By Robin Trimingham
So many times in life when the going gets tough, instead of swallowing hard and getting things done, we start looking for sympathy, telling ourselves and anyone who will listen that we are “trying” or “doing our best”, or that the problem is just “too hard” to fix.
From one perspective, these statements might even appear to be true, but my question to everyone is: are you really taking effective action or are you just “pretending” to address the situation?
In other words, are you employing effective goal-setting and taking effective action or are you indulging in ineffective procrastination, disguised as “busy-ness”?
“Come on now, that’s not a real word!” you protest.
Yes, it is. I just invented it.
For the purposes of this discussion, “busy-ness” can be defined as the art of appearing to be industriously employed to cover up the fact that you are secretly avoiding doing anything.
Let me give you an example.
I once had a scholarly friend with a very untidy house in which stacks of paper could be found on just about every available surface.
Each Sunday afternoon, he would spend several hours fighting what he called the battle of the piles, shuffling from one room to the next, one pile to the next, picking up random bits of paper, studying their contents and then placing it either back on the same pile or transporting it to a pile in a completely different room.
At no point did he make any real decisions regarding what to keep or what to toss, or actually file things away in an organised manner, which would allow him to tidy his house and keep it that way.
Now let’s consider the case of a couple that I have been following on YouTube.
They have been married 12 years and are struggling to come to terms with the fact that they owe $100,000 on a combination of credit cards.
To be clear, this $100,000 figure does not include their mortgage, car payments or any luxury goods.
As far as I can tell, this astronomical figure only includes rampant spending at Big Box stores, lower-end restaurant chains and family vacations.
Their motto, until recently, seems to have been: “Let’s just charge that — we make lots of money, so we’ll just pay for it later.”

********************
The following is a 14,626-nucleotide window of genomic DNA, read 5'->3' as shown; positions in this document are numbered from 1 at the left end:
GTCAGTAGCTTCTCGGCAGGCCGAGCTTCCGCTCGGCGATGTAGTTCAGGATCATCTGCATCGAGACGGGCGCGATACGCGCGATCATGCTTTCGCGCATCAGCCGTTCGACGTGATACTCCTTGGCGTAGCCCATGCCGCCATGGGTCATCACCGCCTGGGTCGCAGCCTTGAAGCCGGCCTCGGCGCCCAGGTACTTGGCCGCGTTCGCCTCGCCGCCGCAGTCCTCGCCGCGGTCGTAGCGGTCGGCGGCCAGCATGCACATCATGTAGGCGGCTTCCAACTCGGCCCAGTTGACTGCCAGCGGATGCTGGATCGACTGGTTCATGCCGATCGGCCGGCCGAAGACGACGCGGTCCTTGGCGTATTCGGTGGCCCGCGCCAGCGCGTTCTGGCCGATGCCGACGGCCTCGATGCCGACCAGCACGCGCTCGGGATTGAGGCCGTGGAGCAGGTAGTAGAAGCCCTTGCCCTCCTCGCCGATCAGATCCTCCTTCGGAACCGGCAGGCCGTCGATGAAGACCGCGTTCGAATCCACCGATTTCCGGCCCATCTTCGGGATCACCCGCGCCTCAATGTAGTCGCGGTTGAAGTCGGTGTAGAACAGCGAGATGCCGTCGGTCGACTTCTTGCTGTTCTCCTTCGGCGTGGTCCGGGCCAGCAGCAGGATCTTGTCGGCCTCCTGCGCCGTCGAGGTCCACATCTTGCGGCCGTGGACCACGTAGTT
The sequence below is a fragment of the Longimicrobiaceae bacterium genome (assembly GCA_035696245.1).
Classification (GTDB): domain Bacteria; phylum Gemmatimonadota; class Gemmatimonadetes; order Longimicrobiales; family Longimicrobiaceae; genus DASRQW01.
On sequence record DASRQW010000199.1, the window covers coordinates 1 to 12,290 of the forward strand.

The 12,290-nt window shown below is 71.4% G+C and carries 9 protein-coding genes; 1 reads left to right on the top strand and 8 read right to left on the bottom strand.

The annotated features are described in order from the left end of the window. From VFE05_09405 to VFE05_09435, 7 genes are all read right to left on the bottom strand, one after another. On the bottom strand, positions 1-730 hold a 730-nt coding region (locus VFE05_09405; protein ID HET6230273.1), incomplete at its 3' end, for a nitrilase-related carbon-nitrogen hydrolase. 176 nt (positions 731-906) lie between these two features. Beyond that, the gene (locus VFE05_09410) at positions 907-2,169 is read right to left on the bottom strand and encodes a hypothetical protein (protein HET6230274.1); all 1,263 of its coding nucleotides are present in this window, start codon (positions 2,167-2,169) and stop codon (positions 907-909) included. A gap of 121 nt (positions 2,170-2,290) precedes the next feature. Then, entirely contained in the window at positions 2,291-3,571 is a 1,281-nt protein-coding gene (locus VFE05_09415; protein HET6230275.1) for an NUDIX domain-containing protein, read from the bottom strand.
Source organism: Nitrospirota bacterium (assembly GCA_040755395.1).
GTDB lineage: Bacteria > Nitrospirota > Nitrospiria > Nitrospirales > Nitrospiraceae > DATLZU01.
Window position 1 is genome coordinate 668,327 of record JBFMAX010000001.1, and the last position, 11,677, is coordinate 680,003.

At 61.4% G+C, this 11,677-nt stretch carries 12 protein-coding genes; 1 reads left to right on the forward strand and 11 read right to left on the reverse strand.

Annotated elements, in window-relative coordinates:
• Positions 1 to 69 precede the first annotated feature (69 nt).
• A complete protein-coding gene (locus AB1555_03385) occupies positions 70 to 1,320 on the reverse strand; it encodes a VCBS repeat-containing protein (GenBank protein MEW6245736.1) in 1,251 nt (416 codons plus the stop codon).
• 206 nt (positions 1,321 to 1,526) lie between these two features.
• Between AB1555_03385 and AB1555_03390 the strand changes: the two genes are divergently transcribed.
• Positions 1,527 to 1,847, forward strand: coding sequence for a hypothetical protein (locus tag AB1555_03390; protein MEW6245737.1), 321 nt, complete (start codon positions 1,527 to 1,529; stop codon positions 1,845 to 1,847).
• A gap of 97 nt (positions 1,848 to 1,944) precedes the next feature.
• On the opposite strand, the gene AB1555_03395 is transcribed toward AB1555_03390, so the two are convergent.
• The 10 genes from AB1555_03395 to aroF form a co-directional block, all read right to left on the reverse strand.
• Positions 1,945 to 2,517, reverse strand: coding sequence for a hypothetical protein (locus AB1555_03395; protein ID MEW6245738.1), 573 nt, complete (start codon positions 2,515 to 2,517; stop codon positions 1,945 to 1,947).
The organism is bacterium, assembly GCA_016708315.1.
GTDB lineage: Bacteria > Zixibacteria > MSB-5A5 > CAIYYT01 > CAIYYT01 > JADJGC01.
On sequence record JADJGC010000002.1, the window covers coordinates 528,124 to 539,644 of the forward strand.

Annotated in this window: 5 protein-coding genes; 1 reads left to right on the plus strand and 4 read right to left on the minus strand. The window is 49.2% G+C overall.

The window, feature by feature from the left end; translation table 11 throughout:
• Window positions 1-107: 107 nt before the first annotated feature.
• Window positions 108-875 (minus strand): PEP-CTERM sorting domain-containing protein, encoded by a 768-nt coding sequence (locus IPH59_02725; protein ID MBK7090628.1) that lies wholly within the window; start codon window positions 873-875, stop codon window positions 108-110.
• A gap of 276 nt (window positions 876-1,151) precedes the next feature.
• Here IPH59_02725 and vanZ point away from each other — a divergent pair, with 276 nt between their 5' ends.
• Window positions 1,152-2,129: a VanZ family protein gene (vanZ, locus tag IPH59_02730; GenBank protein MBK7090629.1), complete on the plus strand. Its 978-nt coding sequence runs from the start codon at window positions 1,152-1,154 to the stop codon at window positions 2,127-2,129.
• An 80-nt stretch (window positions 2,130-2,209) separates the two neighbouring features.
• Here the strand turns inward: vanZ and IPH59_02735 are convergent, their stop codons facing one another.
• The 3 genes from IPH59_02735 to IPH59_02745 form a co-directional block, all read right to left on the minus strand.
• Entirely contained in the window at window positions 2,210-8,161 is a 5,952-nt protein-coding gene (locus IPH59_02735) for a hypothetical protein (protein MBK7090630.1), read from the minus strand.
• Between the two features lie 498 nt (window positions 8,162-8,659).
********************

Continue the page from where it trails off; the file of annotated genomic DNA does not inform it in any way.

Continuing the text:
Now they do admit that they have a big problem to solve and they are following the advice of a famous “get out of debt” guru.
Well, sort of.
They are making a budget and they are making a big show of “busy-ness”, by sorting the amount of cash that they are allowed to spend in each budget category into a series of envelopes, but their rationalisations regarding what sorts of things they are still allowed to spend money on is astoundingly flawed.
They decided, for example, that their five-year-old daughter could have new shoes, balloons and a vase of flowers for Valentine’s Day, because this is significantly less than they would have spent previously.
In short, they are pretending that they are dealing with their debt, but they are not fully addressing the root cause of all this: their spending behaviour.
Far from judging these people, I find their struggle hard to watch.
When money is scarce or debts are large, it can be very hard to figure out how to create a budget that really works and then stick to it.
It can be even harder to figure out how to save money in such a way that it grows for the future.
Attending a Money Matters webinar can help. The next Butterfield Money Matters webinar will be held at 8pm on March 24. Why not check it out?
You can register online for free at www.bit.ly/butterfield1